Family Medical Leave Act (FMLA), California Family Rights Act (CFRA) and Healthy Workplaces, Healthy Families Act (HWHFA)
The California Family Rights Act (CFRA) requires you to provide eligible employees with up to 12 weeks of job-protected leave in a 12-month period, if you have 5+ employees. Your employee can take the leave to accommodate their own or a covered family member's serious health condition, including the following.
• Birth or placement for adoption or foster care of a child
• A qualifying exigency related to the covered active duty
• A call to covered active duty of an employee's spouse, domestic partner, child or parent in the US Armed Forces
The CFRA and the federal Family and Medical Leave Act (FMLA) parallel each other in many ways, but they also have areas of divergence.
California provides paid family leave (PFL) benefits under a Family Temporary Disability Insurance program. Eligible employees can receive partial wage replacement under certain circumstances.
• Time off to care for a seriously ill family member (i.e. child, parent, spouse, registered domestic partner, grandparent, grandchild, sibling or parent-in-law).
• Time off to bond with a child within one year of birth or placement for adoption or foster care.
• Time off to participate in a qualifying exigency related to the covered active duty.
• Time off for a call to covered active duty of the employee's spouse, domestic partner, or parent who is in the US Armed Forces.
Your employees are covered for up to eight weeks of PFL in a 12-month period.
Under the Healthy Workplaces, Healthy Families Act (HWHFA), you must allow eligible employees to take paid sick leave for the following reasons:
• Diagnosis, care or treatment of the employee's or a covered family member's existing health condition;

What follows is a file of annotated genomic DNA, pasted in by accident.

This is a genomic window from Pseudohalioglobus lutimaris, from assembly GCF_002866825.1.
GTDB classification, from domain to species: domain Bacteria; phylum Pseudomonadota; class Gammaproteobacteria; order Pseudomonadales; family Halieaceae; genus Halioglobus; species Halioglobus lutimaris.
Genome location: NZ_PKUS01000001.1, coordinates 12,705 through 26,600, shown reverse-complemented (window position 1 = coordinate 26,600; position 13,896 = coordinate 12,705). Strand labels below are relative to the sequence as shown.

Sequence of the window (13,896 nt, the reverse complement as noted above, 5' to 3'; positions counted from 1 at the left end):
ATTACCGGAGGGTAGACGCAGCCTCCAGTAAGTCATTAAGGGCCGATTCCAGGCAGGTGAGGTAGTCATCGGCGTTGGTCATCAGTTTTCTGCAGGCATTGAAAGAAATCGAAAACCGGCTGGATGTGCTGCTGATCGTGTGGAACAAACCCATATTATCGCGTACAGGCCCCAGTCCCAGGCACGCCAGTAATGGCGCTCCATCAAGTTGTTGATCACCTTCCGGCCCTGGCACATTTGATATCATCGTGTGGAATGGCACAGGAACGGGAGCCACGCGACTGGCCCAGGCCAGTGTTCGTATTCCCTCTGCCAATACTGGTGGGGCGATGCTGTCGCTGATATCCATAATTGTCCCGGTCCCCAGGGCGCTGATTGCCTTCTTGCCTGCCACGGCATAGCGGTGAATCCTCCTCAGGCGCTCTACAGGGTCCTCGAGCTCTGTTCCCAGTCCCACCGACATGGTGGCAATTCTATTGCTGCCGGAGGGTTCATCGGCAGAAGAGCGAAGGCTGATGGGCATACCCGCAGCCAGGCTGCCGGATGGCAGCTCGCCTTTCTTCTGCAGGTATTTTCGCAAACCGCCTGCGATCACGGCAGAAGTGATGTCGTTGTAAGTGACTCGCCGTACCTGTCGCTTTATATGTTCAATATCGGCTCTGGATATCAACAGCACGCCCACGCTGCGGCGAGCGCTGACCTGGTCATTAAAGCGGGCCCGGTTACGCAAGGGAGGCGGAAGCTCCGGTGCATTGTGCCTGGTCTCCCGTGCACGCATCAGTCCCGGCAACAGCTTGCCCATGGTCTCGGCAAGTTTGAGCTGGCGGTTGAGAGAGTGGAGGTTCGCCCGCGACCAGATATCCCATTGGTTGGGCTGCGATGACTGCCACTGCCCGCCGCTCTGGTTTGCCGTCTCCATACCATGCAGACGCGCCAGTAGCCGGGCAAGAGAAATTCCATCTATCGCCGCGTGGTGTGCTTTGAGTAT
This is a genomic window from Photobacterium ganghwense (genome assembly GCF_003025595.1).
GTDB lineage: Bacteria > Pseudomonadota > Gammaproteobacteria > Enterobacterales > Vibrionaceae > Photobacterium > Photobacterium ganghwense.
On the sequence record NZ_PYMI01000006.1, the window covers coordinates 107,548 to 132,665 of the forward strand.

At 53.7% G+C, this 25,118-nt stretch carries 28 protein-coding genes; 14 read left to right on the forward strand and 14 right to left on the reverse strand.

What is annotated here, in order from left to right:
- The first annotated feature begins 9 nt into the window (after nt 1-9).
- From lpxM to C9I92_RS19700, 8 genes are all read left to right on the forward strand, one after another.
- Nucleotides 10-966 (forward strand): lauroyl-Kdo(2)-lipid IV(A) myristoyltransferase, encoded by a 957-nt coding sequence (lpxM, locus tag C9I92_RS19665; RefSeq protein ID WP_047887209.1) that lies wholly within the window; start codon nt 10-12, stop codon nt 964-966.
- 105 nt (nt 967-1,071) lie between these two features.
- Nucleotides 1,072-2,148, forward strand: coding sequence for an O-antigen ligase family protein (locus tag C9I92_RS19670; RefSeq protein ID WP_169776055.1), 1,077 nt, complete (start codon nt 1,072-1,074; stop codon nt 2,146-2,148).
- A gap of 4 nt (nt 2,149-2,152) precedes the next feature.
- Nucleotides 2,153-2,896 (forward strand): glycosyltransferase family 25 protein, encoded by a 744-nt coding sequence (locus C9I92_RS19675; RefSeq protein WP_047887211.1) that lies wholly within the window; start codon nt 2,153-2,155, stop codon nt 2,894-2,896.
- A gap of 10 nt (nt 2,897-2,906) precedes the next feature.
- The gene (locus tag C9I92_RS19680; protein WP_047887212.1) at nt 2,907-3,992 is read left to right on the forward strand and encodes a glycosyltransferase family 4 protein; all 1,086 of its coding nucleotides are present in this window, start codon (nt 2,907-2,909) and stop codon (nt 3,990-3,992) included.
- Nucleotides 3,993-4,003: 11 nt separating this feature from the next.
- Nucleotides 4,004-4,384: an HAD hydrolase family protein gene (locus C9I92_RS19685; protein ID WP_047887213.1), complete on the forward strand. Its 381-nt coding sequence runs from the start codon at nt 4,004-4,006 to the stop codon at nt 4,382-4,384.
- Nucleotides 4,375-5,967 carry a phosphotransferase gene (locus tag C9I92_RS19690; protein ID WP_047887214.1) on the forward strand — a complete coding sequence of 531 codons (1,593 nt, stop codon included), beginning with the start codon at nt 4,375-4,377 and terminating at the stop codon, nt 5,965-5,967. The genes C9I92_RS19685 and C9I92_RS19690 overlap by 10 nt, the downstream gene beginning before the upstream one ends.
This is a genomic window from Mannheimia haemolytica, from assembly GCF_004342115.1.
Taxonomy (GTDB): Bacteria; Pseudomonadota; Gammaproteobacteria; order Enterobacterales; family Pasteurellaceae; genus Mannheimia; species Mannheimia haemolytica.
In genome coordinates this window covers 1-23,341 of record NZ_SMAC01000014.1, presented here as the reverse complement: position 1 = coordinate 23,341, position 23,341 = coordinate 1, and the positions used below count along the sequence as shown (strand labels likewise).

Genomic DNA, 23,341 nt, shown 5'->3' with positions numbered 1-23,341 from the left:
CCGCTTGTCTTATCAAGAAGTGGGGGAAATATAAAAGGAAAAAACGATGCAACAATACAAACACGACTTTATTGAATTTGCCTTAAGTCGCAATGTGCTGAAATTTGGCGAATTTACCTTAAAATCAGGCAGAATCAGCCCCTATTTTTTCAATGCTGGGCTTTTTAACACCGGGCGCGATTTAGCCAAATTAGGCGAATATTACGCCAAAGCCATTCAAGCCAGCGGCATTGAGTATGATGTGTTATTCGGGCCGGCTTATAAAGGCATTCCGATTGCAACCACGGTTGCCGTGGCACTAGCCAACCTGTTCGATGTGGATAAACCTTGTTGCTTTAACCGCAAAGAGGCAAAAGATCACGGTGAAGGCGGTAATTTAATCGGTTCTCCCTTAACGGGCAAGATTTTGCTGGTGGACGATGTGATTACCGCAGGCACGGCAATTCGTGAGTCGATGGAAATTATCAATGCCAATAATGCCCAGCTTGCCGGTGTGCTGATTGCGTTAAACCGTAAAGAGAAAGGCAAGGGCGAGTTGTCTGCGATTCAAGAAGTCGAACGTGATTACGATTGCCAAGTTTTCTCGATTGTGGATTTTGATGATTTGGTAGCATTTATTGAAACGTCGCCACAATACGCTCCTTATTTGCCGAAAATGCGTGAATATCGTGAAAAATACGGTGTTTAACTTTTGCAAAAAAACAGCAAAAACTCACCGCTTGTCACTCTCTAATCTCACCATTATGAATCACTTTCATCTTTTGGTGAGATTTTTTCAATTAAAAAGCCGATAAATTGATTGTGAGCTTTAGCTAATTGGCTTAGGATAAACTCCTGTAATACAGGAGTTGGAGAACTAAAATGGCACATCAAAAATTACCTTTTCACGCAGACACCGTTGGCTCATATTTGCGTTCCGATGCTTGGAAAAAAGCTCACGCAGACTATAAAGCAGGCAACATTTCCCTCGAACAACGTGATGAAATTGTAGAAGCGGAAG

• Preventive care for the employee or a covered family member; and
• For an employee who is a victim of domestic violence, sexual assault or stalking to obtain legal, medical or social services.
Employees may accrue and use up to 24 hours (or three days) of paid sick leave per year. Total accrual, including carryover of unused accrued time, may not exceed 48 hours (or six days) per year.
In addition to the CFRA and HWHFA, you must comply with more than a dozen other leave and time off laws, such as:
• Pregnancy disability leave (if you have 5+ employees)
• Bone marrow and organ donor leave (if you have 15+ employees)Civil Air Patrol leave (if you have 15+ employees)
• Day of rest requirements
• Domestic violence and crime victim leave
• Drug and alcohol rehabilitation leave (if you have 25+ employees)
• Election official leave
• Family military leave (if you have 25+ employees)
• Jury duty leave
• Kin care leave
• Leave to attend judicial proceedings
• Literacy leave (if you have 25+ employees)
• Military leave
• School activities leave (if you have 25+ employees)
• School discipline leave
• Voting leave
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While all these leave requirements could affect you and your employees in California, you should also be aware of how and where there may be overlaps between various state, federal, and even local requirements. In general, the best policy is to comply with whichever requirement offers the greatest benefit to the employee.
Additional information on payday, time off and leave of absence practices in California can be found:
Federal requirements can be found.